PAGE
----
Keeping your equipment clean is also a necessary step in infection control. You can wash your mask or cannula with liquid soap 1-2 times a week, being sure to rinse it well. At a minimum, change your cannula every week and tubing or humidifier bottle every month. If you do use humidity, you can also follow these steps to clean the humidifier bottle:

  • Soak all parts in warm soapy water for 15 minutes. Use a brush to remove any remaining particles.
  • Rinse all parts in warm water and shake dry.
  • To disinfect, soak the parts in a basin of one part white vinegar to three parts water for 20 minutes.
  • Rinse all parts and let air dry.
Foam Filter on PB540
For equipment, be sure to wipe the gauges, concentrator, or liquid unit with a clean damp cloth. For concentrators with an external foam filter, brush clean or rinse with warm water and let air dry before putting them back on the machine. Our service technicians can show you where these filters are located.

Though not an all-encompassing guide to infection control, the above steps and suggestions should help you decrease your risks and chances for infection and maintain your personal health. Thanks for reading, and as always we welcome your comments and suggestions.

Northwest Respiratory Services
1-800-232-0706


(Images from cdc.gov, NRS)

Wednesday, December 21, 2011

Season's Greetings 2011



Northwest Respiratory Services would like to
wish everyone a safe and Happy Holiday!

Tuesday, December 6, 2011

Oxygen System Troubleshooting

As the weather turns colder, especially here in the Midwest, oxygen equipment can sometimes be prone to some issues. For instance, as with any electronics, concentrators included, you want to do your best to keep them warm so that they operate correctly and efficiently.

If you are using a portable oxygen concentrator for travel, you would not want to leave the equipment in a cold vehicle overnight as this can affect performance of the batteries in particular. Oxygen cylinders should also not be stored outside during extreme cold as seals can be affected by the low temperatures. Concentrators should also be allowed to warm up before use to ensure optimal operating conditions for use.

For more information on troubleshooting oxygen related equipment please see the below information. After all, it's not just cold weather that can lead to problems with equipment operation.


Concentrators

Concentrator does not turn on.
  1. Make sure unit is plugged in.
  2. Check outlet for power with a working light. If the outlet does not have power, switch plug to new outlet.
  3. If outlet has power and unit is plugged in but still does not turn on switch oxygen tubing to back-up tanks and call NRS.
Concentrator turns on but oxygen does not flow.
  1. Check oxygen flow meter on the front of the unit. Be sure flow rate is set.
  2. Check humidity bottle for bubbling. If humidity bottle is not bubbling, disconnect humidity bottle and reconnect.
  3. Place cannula tips in a glass of water and check for bubbles. If water does not bubble, check tubing for kinks or disconnect.
  4. Replace Oxygen Tubing.
  5. Switch oxygen tubing to back-up tanks and call NRS if oxygen still does not flow.
Concentrator alarms low oxygen.
  1. Make sure nothing is within 12 inches of the concentrator.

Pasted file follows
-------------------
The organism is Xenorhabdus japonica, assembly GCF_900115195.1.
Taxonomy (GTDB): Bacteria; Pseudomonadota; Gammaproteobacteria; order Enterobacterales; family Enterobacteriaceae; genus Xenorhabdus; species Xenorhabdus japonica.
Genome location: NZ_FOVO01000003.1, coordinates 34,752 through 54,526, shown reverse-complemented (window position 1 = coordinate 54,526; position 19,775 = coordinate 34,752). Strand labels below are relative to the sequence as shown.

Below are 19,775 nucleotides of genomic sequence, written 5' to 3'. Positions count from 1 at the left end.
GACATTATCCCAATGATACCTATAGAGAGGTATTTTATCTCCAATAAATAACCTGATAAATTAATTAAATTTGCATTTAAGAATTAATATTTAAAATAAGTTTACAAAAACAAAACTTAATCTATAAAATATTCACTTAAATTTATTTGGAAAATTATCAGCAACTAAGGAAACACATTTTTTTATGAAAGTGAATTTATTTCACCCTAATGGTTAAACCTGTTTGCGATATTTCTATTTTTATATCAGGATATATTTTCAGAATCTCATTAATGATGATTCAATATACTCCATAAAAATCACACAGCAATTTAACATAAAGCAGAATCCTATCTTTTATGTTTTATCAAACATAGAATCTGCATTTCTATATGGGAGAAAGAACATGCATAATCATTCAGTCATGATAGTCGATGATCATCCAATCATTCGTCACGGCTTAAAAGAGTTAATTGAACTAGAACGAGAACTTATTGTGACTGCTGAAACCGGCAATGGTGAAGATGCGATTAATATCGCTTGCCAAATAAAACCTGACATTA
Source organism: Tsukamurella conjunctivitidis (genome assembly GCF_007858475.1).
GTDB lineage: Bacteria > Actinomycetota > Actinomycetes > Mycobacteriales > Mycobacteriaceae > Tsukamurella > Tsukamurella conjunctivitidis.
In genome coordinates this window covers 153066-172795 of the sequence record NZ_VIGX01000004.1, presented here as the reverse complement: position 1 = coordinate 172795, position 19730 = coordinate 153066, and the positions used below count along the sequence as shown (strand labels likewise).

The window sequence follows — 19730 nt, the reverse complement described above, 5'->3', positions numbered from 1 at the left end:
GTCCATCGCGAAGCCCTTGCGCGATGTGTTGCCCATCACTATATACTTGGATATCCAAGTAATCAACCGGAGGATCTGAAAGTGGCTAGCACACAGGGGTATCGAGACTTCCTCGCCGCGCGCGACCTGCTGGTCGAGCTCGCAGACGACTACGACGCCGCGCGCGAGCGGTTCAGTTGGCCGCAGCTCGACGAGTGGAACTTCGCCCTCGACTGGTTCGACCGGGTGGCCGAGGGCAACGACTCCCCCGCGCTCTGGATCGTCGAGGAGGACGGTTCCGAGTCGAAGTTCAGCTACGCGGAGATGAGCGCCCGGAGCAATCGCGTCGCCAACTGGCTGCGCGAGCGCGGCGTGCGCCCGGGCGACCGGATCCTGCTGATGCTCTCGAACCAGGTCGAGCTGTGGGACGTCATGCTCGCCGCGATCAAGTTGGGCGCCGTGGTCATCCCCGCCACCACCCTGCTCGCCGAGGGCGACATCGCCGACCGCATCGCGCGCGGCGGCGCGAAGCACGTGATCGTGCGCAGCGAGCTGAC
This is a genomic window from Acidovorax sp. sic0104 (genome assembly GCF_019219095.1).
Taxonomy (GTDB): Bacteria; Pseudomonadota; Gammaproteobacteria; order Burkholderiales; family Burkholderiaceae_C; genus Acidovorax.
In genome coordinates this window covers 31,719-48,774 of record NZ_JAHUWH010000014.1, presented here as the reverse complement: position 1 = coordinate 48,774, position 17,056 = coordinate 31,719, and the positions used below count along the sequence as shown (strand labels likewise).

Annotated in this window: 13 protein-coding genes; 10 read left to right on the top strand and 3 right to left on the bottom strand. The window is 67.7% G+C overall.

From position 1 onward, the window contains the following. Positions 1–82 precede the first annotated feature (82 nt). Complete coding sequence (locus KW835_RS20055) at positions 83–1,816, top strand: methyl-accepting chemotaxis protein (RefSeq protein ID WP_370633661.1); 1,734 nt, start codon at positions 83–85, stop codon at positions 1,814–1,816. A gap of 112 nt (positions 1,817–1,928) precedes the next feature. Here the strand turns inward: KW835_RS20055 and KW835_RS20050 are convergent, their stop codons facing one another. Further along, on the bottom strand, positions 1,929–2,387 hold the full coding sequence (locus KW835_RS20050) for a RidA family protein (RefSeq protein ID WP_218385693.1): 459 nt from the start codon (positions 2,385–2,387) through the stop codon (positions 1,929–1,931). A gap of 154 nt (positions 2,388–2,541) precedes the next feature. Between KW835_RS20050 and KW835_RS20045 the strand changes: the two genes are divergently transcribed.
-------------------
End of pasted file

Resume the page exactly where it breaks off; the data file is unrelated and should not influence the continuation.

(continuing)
2. Remove and clean filter (do not put a wet filter back on the concentrator).
  3. Re-start concentrator.
  4. If concentrator alarm continues, call NRS.

Liquid Oxygen

Liquid oxygen system does not provide oxygen.
  1. Check for tubing disconnect or kinks.
  2. Disconnect humidify bottle or oxygen adapter and reconnect.
  3. Check for bubbling in humidity bottle.
  4. If the humidifier bottle is not bubbling unscrew cup and reconnect.
  5. If humidity bottle is bubbling and oxygen still does not flow, place cannula in a cup of water and check for bubbles.
  6. Check liquid oxygen content level.
  7. If empty or oxygen still does not flow, switch to back-up oxygen tanks and call NRS.
Liquid portable oxygen and stationary system are frozen together.
  1. Do not force apart.
  2. Wait 10-30 minutes and then separate the two pieces.
  3. If units still do not separate, call NRS.

Oxygen Cylinders

Oxygen leaking from cylinder regulator.
  1. Close oxygen cylinder valve.
  2. Remove oxygen regulator and make sure yoke seal (washer) is on the regulator.
  3. Align regulator pins on oxygen cylinder and tighten “T-handle”.
  4. Turn cylinder valve on with wrench.
  5. If problem persist call NRS.
Oxygen does not flow from oxygen cylinder.
  1. Turn valve “on” by turn valve counterclockwise.
  2. Check gauge for oxygen content. If empty replace cylinder.
  3. Check oxygen-tubing connections for disconnect or kinks. Un-kink and reconnect any tubing issues.
  4. Place oxygen tubing in a glass of water to see if oxygen is flowing. The water will bubble if oxygen is flowing.
  5. Call NRS if problem continues

Please do not hesitate to call NRS @ 800-232-0706 if you are having troubles with your equipment.

Wednesday, November 2, 2011

Your Oxygen Prescription

Oxygen is a drug. It must be prescribed for you by your physician. Just as you are unique, so is your disease that requires oxygen, and so is your oxygen prescription. Your doctor has, after having examined you and ordered specific tests, determined:
• How much oxygen you need to use, and
• When you need to use your oxygen.
Your doctor has given us your oxygen prescription and we have supplied you with the appropriate equipment and supplies. It is very important that you follow your doctor’s orders by always using the prescribed flow at the prescribed times. Your medical technician can answer any questions you might have regarding your oxygen and its use.
If you feel you need a change in either, how much oxygen you are using, or when you are to use it, please see your doctor. He or She can determine if a change in your prescription is necessary. If we receive a new oxygen order for you from your doctor, we will re-evaluate your equipment needs and supplies to assure that they are appropriate for your new prescription.

Contact NRS with any questions, we're here to help!  1-800-232-0706